MR GALBRASTH TO STAND.
Councillors F. Z. D. Ferriman and J. Watson waitefl upon the Mayor (Mr li. Galbraith) on Saturday and presented a largely-signed requisition asking him to allow himself to be nominated for the Mayoralty for another term.
The wording of the requisition was as follows:—
. "Owing to the war, your duties as chief citizen for the past four years have been exceptionally strenuous, but notwithstanding you have discharged them with credit to yourself and to the entire satisfaction of your fellowtownsmen. We regret the world-wide conflict rendered it impossible for you to proceed with the schemes you had in view for the betterment of the town, but now that peace has come again we would like to see you occupying the Mayoral chair under normal conditions, so as to give you the pleasure and satisfaction of carrying out those municipal improvements you desired to see effected when you first took office."
Mr Ferriman, in addressing the Mayor, stated that the' requisition, which contained 161 signatures, was strongly representative of the business men of the town, who were anxious to see Mr Galbraith accept office for another term. Had they desired to take the list throughout jbhe borough he was confident that a very substantial majority of ratepayers would have appended their names thereto.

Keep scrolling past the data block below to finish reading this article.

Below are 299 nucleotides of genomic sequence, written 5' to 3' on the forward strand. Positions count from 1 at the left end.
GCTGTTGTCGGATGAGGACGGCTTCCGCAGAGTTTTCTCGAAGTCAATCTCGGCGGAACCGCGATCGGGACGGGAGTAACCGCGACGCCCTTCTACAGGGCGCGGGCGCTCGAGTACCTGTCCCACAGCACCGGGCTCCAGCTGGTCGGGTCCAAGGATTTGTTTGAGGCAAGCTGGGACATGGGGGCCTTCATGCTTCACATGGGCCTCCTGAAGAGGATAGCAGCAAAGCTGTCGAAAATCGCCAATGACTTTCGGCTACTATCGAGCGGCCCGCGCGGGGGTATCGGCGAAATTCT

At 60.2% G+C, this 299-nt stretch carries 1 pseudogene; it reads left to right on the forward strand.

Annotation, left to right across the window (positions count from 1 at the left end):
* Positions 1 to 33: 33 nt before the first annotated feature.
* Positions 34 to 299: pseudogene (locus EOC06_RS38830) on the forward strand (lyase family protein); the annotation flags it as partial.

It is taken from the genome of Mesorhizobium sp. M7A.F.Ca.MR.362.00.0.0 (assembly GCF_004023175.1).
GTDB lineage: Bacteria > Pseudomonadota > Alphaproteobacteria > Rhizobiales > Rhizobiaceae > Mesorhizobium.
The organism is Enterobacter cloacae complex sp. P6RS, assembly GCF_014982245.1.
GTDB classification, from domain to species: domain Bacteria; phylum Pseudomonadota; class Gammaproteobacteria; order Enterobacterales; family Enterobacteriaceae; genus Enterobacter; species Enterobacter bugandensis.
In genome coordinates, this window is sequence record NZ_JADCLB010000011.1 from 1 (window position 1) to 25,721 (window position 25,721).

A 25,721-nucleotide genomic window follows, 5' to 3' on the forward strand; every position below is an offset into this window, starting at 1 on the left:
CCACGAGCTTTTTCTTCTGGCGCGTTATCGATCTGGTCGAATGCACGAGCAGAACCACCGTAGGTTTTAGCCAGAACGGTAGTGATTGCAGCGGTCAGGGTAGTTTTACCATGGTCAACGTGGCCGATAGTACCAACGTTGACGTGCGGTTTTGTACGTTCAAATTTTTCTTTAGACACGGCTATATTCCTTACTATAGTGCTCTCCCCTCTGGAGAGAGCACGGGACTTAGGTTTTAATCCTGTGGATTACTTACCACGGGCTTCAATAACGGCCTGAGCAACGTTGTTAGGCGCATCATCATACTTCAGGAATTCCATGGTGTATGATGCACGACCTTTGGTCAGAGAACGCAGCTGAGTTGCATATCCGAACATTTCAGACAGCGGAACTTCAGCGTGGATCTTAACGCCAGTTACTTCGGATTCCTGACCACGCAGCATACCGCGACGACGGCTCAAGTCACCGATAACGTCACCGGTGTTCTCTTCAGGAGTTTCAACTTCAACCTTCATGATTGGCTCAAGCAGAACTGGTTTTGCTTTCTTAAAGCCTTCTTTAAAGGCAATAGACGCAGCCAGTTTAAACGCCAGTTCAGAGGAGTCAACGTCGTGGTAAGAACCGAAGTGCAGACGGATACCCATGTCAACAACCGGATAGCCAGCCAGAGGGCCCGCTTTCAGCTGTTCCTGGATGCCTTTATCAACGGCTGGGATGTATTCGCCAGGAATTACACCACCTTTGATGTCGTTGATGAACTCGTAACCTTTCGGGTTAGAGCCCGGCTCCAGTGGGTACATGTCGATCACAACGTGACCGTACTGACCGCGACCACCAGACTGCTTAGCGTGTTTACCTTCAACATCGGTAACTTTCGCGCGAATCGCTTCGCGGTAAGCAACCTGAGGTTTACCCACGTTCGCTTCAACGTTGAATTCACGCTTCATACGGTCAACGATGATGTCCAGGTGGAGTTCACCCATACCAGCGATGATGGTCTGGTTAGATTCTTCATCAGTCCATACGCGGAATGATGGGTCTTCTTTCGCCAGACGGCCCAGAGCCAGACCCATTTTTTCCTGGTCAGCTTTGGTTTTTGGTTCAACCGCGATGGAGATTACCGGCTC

The Mayor, in reply, stated that he /was very thankful to those who had signed the requisition. He had, as they already knew, intended to retire, having felt that there were others in the town who were just as worthy of holding the position as he was. Had he studied his own interests he would have adhered to his decision to retire. Mrs Galbraith had not enjoyed the best of health, and that was one reason why he considered he would be better out of office. He had talked the matter over with her and had made up his mind not to accept office again. This latter decision would have relieved her of many of the duties as Mayoress that she was called upon to undertake. However, the war being over, he realised that the multifarious duties during the next two years should be lighter. If for only one. reason he would like to agree to the wish of them who had signed the requisition. When he went into office he had hopes of being able to introduce a better sanitary system for the bortfugh. During the war he felt, with other citizens, that the time was cot opportune to carry out the new system. If he agreed to accept office he trusted that during the next two years this impor- ! taut work would be carried out and also necessary asphalting and improvements to roads. He would now refer the requisition to Mrs Galbraith and announce his decision through the I "Guardian."
Later, Mr Galbraith informed the "Guaruian" that he had decided to agree to the request of the petitioners, and would be a candidate for the Mayoralty.
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THE MAYORALTY., Ashburton Guardian, Volume XXXIX, Issue 9586, 14 April 1919
THE MAYORALTY. Ashburton Guardian, Volume XXXIX, Issue 9586, 14 April 1919
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